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MAKING YOUR 

OWN CASTINGS

When building structure dioramas or even a full layout, you need plenty of detail parts, and you often have to scratch build many of the same details over and over again. One answer is to buy these parts, but that can be expensive and often the parts you need are not available. The answer has always been - "WHY NOT CAST THEM?"

If you say this fast, it doesn't sound difficult. You often hear about these exotic rubbers and strange chemical reactions and having to achieve exact measurements of these strange materials. Also, what are the correct types of these unusual materials and where do you buy them? The answers to these questions have always held me back from attempting this area of the hobby. 

This is where John Hunter, a friend, fellow model railroader and diorama builder, has shown us his new found expertise on this subject. At a local meeting of the N.M.R.A., of which John and myself are members, John gave a demonstration into the dark art of making a mould and achieving a casting from it. Guess what! It wasn't has hard as we all thought. With the right materials, some simple techniques and the right tools it was easy.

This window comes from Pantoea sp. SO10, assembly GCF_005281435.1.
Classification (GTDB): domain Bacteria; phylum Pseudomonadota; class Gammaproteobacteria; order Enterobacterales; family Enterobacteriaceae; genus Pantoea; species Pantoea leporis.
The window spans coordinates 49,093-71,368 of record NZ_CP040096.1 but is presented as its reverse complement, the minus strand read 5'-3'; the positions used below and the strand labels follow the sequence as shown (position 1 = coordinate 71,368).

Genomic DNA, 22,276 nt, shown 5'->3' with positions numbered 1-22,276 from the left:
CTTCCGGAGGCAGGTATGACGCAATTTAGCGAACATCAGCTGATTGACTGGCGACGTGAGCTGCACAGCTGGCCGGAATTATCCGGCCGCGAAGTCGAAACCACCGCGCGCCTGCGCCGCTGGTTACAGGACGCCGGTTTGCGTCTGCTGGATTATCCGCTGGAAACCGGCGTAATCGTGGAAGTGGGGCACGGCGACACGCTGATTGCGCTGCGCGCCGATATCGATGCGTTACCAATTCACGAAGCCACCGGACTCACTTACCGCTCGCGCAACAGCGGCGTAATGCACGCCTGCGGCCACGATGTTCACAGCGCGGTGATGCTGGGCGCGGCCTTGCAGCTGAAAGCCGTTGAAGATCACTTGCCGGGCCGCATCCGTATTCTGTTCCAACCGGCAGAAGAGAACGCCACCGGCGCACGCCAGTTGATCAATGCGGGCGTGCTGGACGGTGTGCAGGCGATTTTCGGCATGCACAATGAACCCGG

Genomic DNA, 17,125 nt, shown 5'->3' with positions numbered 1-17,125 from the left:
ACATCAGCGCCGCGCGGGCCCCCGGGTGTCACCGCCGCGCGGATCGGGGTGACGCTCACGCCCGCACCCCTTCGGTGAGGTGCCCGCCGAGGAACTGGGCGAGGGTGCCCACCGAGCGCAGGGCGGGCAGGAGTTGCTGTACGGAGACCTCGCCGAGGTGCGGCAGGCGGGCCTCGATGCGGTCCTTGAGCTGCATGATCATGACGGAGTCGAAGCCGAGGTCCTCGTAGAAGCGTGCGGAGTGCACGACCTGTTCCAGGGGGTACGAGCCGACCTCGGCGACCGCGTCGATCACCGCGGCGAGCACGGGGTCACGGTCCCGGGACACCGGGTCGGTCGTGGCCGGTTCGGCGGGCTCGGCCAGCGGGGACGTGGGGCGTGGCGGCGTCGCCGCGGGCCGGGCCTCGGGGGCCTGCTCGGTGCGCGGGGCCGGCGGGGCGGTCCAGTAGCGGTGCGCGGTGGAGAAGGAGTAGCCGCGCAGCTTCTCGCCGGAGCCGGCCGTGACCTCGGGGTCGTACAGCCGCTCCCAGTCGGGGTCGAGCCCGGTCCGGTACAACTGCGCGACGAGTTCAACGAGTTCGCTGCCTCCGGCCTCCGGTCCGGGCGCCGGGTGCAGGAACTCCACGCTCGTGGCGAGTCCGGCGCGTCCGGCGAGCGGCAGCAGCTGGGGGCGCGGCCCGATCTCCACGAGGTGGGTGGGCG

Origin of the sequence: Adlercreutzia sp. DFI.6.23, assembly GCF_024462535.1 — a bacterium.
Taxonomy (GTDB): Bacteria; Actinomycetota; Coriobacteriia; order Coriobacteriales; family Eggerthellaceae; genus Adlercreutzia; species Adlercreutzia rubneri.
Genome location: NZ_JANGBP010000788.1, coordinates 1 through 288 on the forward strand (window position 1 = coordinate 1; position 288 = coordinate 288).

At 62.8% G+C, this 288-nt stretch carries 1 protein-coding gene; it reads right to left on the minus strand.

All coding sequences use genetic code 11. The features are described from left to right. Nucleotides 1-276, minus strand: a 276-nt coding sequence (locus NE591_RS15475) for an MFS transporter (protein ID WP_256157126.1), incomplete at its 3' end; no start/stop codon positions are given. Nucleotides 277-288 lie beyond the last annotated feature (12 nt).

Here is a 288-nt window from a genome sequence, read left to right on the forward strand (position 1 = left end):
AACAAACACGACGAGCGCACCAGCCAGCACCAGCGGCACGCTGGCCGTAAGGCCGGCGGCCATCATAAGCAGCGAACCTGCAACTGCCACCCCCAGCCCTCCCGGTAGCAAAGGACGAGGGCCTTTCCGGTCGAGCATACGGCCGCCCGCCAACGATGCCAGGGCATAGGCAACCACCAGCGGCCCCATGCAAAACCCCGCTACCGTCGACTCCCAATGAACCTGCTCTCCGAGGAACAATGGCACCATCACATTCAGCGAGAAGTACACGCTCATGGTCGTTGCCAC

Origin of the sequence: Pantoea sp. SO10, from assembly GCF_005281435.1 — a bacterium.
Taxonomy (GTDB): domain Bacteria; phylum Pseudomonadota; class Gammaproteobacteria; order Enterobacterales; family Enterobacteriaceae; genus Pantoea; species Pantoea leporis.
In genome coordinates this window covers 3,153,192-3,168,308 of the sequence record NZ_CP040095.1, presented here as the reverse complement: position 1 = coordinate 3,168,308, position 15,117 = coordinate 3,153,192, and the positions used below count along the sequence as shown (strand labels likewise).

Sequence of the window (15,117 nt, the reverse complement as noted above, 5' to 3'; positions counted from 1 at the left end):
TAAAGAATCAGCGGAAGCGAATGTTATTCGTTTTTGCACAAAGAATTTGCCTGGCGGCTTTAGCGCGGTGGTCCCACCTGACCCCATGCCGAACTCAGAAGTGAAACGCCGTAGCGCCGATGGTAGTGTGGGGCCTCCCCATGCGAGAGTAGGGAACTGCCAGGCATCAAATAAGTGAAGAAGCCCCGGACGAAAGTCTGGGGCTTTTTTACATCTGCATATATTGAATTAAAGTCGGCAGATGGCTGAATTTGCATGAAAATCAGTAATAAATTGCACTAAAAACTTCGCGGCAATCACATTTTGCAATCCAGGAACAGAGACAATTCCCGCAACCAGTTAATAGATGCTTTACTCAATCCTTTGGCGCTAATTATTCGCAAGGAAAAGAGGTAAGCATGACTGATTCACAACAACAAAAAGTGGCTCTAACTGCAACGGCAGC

BUILDING THE MASTER

Remember copyright laws, and don't use commercial or other peoples detail parts for your masters unless you obtain permission.

Masters can be made from whatever material is required to make that master. Be it paper, styrene, wood, metal etc. the main consideration is  -  can we get the master out of the mould, and can we get the casting out of the mould. First we will look a making one piece moulds, the easiest to make.

                         ONE PIECE MOULDS

The most important thing to remember with masters for one piece moulds is to minimize the undercut. It must be this way to enable firstly the mould to come off the master, and then later to allow the casting to be removed from the mould. More complex masters will require a split mould or least a two part mould, both which will be discussed later.

The first example is a model of a small wooden water tank used on the roof of buildings. It was made from a cardboard tube, lined with timber pieces and paper bands. The end of the tube was filled with some styrene sheet, with gap filler applied in a rough pattern to simulate water . The master was then glued to a piece of 20 thou styrene sheet using ACC. Three sides of a box were added using the same styrene and ACC. The end wall  was glued on with white glue (PVA) so it could be easily removed after the mould had cured. The top of the walls are about 4 - 5 mm higher than the  highest point of the master.

From left to right:

1. The master

2. The PINKYSIL mould (see below)

3. A casting

4. The casting undercoated

5. Painted and finished